Blessedly, there are numerous features to alleviate some of this blandness. One cool touch is the fact that while traveling by horse on the world map, you’ll be beset by enemies as you ride; while this hardly affects combat at all, it’s a very cool, very Western visual effect. But the most interesting addition to combat is the inclusion of an “Encounter Gauge.” Before most random battles an icon will pop up above your character’s head, and a well-timed button press will permit you to skip that fight, with a mark taken against your gauge -- a meter that initially holds just ten charges, renewable at inns. This won’t let you escape every fight, but does let you avoid distractions at moments of exciting exploring. Battles against low-level victims can be avoided without even depleting the gauge, making the pre-final-dungeon cleanup phase effortlessly no-encounter. Best of all, Wild Arms manages to reduce random battles without penalizing you in leveling-up; almost all of your experience points come from boss battles, so skipping random battles just deprives you of items and gold, not critical preparedness.

With the physical attack clearly the centerpiece of your arsenal, and the presence of an “auto-battle” feature that spares you from hammering the confirm button, you’ll suspect that combat is not too tough. And yes, that’s the case, except for the fact that many of the game’s boss battles are decidedly unbalanced. Frequently pitted against entire parties of bosses, you’ll find yourself fighting the battle once to determine the weaknesses of these bosses, and than a second time to actually win. Imbalanced bosses are probably the game’s biggest weakness, especially in the first ten hours -- the wise player won’t be intimidated, as this problem lightens up further in.

Luckily, there’s much more to the gameplay side of Wild Arms 3 than the flawed battling. Puzzles are a huge part of this title, both in getting through dungeons and defeating sidequests. Beyond the obvious -- arranging blocks in a certain pattern, for instance -- simply getting through rooms often involves strategic use of character-specific abilities called Tools. Clive might need to use his bomb tool to blast through a wall, with Jet then throwing his Boomerang to activate a switch; switching between characters and tools is effortless. The title’s emphasis on puzzles adds excitement to the usually dreary task of dungeon-crawling.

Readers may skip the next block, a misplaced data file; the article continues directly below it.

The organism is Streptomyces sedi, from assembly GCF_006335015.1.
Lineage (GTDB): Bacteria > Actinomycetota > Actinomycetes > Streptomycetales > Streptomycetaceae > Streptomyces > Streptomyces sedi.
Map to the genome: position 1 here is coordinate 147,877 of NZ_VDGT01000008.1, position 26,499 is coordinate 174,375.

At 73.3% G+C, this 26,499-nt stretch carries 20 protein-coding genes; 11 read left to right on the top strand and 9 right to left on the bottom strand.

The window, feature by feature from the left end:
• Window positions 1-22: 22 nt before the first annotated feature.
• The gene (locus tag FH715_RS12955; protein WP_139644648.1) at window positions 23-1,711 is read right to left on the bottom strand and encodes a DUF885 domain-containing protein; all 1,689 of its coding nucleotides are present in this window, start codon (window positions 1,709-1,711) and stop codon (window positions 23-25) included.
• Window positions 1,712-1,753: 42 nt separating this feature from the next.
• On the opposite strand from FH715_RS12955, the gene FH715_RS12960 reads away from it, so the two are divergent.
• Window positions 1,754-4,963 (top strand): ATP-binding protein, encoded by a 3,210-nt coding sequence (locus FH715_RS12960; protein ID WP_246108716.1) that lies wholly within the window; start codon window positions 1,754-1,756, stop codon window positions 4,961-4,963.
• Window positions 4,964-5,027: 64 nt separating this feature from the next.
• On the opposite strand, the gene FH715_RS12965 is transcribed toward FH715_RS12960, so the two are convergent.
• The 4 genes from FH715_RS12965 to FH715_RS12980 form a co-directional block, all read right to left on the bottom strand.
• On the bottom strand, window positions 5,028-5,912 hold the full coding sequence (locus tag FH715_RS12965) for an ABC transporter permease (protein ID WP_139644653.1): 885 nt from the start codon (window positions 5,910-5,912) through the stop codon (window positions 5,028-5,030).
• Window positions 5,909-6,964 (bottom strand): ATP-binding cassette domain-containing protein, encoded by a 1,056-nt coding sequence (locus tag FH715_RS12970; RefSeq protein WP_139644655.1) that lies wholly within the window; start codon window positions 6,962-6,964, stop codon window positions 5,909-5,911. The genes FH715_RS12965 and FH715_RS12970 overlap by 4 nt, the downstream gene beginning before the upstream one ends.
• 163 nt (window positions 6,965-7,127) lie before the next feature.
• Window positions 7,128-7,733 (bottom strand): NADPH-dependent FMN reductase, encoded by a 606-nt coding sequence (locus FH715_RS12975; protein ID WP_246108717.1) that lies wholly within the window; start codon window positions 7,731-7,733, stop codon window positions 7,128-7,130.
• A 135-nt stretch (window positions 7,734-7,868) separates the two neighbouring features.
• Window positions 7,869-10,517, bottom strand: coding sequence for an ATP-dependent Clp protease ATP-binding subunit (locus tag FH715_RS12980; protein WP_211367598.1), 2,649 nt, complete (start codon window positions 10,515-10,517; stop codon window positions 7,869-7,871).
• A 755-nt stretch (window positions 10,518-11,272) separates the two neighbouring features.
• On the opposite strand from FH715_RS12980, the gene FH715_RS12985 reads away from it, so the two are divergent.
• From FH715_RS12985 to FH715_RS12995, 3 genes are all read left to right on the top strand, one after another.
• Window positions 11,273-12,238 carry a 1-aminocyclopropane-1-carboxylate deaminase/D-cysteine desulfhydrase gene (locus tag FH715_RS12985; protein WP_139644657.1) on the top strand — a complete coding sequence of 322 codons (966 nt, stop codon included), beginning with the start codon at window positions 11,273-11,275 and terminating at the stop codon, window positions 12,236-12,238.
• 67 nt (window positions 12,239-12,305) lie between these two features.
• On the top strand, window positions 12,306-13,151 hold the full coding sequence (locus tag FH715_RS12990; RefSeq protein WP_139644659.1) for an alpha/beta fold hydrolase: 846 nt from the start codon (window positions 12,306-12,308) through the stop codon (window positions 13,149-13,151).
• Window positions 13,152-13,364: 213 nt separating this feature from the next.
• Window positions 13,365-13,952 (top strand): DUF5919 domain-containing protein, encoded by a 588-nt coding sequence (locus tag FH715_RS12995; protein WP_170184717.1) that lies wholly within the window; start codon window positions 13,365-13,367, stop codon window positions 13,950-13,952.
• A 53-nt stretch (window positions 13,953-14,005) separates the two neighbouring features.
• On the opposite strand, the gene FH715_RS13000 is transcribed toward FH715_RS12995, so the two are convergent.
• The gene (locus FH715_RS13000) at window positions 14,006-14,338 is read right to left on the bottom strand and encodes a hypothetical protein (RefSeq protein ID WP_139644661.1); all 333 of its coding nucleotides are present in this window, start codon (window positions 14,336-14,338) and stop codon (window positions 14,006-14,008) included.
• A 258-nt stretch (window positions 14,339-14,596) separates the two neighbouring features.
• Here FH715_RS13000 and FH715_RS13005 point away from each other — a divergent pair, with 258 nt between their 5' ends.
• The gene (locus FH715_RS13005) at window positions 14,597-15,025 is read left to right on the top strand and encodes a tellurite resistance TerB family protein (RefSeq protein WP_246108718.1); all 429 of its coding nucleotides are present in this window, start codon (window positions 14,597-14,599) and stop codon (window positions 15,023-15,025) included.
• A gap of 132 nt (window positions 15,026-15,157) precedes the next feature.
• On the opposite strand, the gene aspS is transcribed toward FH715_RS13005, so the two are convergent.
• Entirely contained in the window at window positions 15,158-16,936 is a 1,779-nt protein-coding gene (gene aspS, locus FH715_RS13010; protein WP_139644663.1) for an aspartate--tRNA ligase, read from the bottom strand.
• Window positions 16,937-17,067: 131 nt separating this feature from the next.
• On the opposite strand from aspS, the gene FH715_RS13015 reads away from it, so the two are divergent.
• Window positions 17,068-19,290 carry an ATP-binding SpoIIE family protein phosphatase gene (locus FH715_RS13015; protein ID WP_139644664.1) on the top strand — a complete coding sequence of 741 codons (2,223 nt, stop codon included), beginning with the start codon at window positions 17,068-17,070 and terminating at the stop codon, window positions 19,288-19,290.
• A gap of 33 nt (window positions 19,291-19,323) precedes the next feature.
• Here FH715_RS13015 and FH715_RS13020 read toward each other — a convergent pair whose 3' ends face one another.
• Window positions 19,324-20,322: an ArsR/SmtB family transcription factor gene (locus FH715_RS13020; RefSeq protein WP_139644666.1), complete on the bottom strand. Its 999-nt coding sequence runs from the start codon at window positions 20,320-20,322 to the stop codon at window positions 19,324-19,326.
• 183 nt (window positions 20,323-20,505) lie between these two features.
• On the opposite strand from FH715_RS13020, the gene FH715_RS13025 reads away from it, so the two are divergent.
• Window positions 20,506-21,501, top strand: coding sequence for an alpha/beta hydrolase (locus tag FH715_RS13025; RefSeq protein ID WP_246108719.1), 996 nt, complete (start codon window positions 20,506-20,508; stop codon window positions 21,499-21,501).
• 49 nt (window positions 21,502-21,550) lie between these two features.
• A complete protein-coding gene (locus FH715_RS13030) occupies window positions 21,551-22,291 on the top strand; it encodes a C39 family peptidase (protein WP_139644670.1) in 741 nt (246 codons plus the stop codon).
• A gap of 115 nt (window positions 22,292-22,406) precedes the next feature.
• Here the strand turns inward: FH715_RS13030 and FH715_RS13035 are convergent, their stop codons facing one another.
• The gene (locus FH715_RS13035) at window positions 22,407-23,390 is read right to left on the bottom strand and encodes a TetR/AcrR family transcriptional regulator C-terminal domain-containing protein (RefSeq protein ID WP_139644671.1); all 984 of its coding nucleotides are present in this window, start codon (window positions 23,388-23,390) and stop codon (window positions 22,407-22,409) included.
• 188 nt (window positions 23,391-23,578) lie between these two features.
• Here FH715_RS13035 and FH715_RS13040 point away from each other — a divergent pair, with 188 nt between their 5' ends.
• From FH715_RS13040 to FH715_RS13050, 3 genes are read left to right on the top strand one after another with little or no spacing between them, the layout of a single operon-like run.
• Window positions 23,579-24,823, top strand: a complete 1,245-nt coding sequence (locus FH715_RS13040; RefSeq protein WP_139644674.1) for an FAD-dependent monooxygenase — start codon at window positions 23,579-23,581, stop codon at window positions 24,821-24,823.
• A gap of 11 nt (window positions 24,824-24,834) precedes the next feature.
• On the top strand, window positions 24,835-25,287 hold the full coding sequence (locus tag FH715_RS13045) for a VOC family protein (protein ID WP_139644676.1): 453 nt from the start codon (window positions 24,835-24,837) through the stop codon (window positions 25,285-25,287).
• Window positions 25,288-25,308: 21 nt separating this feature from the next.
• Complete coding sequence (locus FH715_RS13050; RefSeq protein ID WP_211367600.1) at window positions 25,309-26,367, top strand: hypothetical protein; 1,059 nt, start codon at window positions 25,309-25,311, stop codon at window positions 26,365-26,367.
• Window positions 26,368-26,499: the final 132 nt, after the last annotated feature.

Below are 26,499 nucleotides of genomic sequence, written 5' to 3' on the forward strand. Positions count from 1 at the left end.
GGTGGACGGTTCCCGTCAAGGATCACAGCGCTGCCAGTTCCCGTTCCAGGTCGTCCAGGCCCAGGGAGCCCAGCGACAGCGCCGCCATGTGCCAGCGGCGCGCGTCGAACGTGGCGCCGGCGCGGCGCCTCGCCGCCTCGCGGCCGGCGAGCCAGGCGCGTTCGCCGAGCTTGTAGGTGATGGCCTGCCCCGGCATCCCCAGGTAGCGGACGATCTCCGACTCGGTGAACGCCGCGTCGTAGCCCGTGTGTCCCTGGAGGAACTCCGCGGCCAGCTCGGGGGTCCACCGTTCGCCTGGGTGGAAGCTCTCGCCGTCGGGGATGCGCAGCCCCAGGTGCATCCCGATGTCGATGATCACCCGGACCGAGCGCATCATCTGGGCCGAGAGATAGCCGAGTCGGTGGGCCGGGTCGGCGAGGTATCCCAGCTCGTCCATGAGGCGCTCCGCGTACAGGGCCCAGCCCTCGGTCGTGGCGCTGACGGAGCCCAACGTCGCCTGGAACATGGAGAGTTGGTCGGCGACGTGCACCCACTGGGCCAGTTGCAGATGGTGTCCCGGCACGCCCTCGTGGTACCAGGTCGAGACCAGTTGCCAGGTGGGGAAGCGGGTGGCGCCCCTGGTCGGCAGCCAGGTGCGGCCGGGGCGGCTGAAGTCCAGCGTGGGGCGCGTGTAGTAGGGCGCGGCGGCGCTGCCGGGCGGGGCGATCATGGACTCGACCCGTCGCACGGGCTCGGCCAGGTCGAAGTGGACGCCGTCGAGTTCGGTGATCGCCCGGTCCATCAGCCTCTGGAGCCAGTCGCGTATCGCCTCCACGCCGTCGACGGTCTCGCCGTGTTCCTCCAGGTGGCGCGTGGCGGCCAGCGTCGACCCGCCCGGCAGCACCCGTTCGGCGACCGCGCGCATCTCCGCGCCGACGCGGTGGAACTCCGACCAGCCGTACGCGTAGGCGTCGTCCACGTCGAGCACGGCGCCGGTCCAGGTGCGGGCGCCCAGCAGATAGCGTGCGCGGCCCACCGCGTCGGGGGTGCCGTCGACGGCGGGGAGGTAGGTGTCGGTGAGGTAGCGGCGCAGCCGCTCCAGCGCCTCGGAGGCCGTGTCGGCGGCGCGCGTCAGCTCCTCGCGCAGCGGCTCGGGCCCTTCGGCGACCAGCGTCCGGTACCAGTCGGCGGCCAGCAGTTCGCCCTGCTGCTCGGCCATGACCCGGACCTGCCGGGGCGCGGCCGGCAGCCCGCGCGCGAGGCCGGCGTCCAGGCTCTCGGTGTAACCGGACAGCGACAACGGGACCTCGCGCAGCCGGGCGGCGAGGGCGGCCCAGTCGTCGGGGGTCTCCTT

Visually, producer Media Vision steps into interesting ground, utilizing a cel-shaded style that allows the game to develop a unique visual style. Looking more like XIII than Wind Waker, this cel-shading feels not cartoonish but adult and artistic; the amount of detail worked into each character, from belt knives to tribal necklaces, excuses their blocky, solid-color design. Sadly, the very nature of the game forces it to be a bit bland -- a desert world is just about the same all over. Yet where possible the designers have avoided this pitfall. Each foe from the enormous array of enemies is as distinctive as it is deadly -- none of the palette-swapping that has plagued other PS2 titles.

Wild Arms 3, like its predecessors, simply doesn’t have the presentation strength or storytelling depth to match up with the very best in its genre. But with an interesting array of puzzles, a likeable cast, and a unique Western motif, the game is able to set itself apart, however superficially, from the Final Fantasy clones of the world. And that’s the best thing you can say about the game, really: the fans of that pre-eminent Square series, always seeking entertainment in the off years, can find here all the elements that make Final Fantasy great, with sufficient superficial changes to make the game feel different and special. Dig too deep and it’s the same thing you’ve been playing for years -- but if it’s not broken, why fix it?

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Community review by denouement (June 26, 2004)